'Food Deserts' Causing Obesity In Low-Income Communities
Talib I. Karim | 12/15/2011, 2:02 p.m.
It's the holiday season and the Washington region is awash with receptions, dinners, and special gatherings featuring plenty of food of all types. In fact, good food is so plentiful, it is easy to forget that in low-income neighborhoods in the nation's capital many residents continue to lack access to the type of food District holiday party-goers might take for granted--fresh. Nevertheless, health experts continue to sound the alarm that people who lack access to fresh, healthful and affordable foods are facing a number of nutritional problems and obesity is a major one.
The District's adult obesity rate is just 21.7 percent, the country's second lowest. When the overweight rate is combined with the rate of obesity, according to a report by the Trust for America's Health and the Robert Wood Johnson Foundation, 54.8 percent of District residents fall within this pool. This data also suggests that over a third of the District's adults who are either African-American or low-income (earning less than $15,000 per year) are obese. Moreover, the report indicates that 1 in 5 children and adolescents in the District are obese, more than quadruple the rate two generations ago.
While the quantity of food consumed and physical exercise are major contributors to the rise of obesity in the nation's capitol, some point to the absence of healthy food sources as a critical factor in the District's poor health stats.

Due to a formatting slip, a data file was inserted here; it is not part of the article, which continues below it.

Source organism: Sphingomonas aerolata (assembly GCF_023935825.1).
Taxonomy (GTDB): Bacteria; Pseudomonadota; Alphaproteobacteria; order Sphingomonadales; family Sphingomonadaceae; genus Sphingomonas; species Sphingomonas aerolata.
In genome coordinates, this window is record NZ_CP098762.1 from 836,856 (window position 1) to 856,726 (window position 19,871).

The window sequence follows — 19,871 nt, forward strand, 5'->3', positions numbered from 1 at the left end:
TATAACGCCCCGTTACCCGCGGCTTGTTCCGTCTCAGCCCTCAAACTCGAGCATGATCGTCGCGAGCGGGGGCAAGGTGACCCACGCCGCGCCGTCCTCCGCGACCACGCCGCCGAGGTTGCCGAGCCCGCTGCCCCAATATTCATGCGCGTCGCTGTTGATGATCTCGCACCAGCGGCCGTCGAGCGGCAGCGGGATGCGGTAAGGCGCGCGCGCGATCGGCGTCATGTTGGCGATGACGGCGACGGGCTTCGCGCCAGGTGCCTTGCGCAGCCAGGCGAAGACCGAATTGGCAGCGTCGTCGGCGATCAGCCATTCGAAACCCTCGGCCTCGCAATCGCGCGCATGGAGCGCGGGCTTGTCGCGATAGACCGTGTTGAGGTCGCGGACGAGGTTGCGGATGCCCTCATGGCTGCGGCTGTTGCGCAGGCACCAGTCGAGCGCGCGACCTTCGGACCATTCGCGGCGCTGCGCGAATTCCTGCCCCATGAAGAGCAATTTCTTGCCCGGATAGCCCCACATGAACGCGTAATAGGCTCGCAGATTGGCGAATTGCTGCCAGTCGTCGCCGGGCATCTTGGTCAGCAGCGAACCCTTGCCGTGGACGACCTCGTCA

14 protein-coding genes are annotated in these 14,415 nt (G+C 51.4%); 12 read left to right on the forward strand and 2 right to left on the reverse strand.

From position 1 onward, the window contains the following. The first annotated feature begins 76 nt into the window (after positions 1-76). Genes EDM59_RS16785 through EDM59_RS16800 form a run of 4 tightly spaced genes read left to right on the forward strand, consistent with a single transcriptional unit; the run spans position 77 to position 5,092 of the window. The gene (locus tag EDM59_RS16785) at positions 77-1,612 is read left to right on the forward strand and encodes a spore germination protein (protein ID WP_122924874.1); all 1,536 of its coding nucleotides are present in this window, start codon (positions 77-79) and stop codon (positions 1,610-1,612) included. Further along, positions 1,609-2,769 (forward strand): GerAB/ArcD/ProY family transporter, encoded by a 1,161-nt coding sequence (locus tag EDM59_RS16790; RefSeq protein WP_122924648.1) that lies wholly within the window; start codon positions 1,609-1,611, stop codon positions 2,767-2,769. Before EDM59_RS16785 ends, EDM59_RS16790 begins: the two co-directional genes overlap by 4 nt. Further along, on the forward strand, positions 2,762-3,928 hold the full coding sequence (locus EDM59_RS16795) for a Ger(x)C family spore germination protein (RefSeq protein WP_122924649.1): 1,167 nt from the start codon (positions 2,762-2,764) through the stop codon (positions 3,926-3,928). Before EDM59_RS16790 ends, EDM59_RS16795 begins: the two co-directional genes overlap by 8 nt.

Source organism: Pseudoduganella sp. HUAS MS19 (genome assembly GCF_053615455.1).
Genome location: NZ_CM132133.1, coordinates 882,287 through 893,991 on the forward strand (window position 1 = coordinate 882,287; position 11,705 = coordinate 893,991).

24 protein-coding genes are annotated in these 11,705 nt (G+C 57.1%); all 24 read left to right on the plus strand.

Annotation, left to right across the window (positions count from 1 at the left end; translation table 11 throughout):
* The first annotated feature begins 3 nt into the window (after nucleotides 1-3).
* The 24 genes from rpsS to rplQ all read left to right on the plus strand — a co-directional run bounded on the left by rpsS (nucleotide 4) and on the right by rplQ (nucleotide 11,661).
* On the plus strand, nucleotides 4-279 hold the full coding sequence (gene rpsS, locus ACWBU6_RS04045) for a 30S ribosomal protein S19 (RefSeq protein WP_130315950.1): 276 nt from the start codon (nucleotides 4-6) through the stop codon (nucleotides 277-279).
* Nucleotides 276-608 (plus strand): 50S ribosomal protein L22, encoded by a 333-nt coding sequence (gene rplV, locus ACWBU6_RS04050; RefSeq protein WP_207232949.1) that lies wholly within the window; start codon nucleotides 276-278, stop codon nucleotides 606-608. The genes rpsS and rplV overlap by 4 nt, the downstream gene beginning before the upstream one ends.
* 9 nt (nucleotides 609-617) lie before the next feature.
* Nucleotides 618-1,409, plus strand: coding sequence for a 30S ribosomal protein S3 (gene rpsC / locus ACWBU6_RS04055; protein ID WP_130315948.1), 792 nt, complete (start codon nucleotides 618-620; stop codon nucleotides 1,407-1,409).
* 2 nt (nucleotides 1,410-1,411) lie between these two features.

Dr. Maya Rockeymoore, who directs Leadership for Healthy Communities, said the scarcity of quality foods, particularly in African-American and Latino neighborhoods, are places where you can find food deserts--areas with high poverty rates and low access to healthy food.
"Food deserts are deserts in terms of having access to healthy foods. But many times, they have an overabundance of fast foods available to them -- restaurants, up and down the strip -- and that's all they have access to." Rockeymore said. "Some communities don't have access to grocery stores where they can get access to healthy foods."
Rockeymoore contends these calorie-rich/vitamin-deficient food sources in low-income neighborhoods are contributors to the disproportionate health issues faced by residents of these communities, including obesity.
A study by the U.S. Department of Agriculture found that more than 23 million Americans, including 6.5 million children, live in low-income urban and rural neighborhoods where the closest supermarket is more than one mile from their homes.
While it would be nice to have nutritious food options in every neighborhood in the District, the fact of the matter is that "certain stores tend not to locate in areas where they don't believe there is adequate demand by their target customers to support them," says Rockeymoore.
Perhaps not by coincidence, Rockeymoore's husband, Congressman Elijah Cummings (D-MD), last year co-sponsored H.R. 4971, Greening Food Deserts Act, to encourage local agricultural production and increase the availability of fresh food in urban areas.
Such efforts by federal and local stakeholders to change the healthy food landscape can make a difference asserts Rockeymoore.
On the federal level, Rockeymoore points to the Healthy Food Financing Initiative, a cornerstone of First Lady Michelle Obama's "Let's Move!" project. In partnership with three key Departments: Treasury, USDA, and Health and Human Services, the initiative seeks to leverage public funds to support private efforts to bring healthy foods to underserved communities. Thus far, at least one local non-profit, the Anacostia Economic Development Corporation, was awarded $800,000 to build a 20,000 square foot full-service grocery store in Ward 8.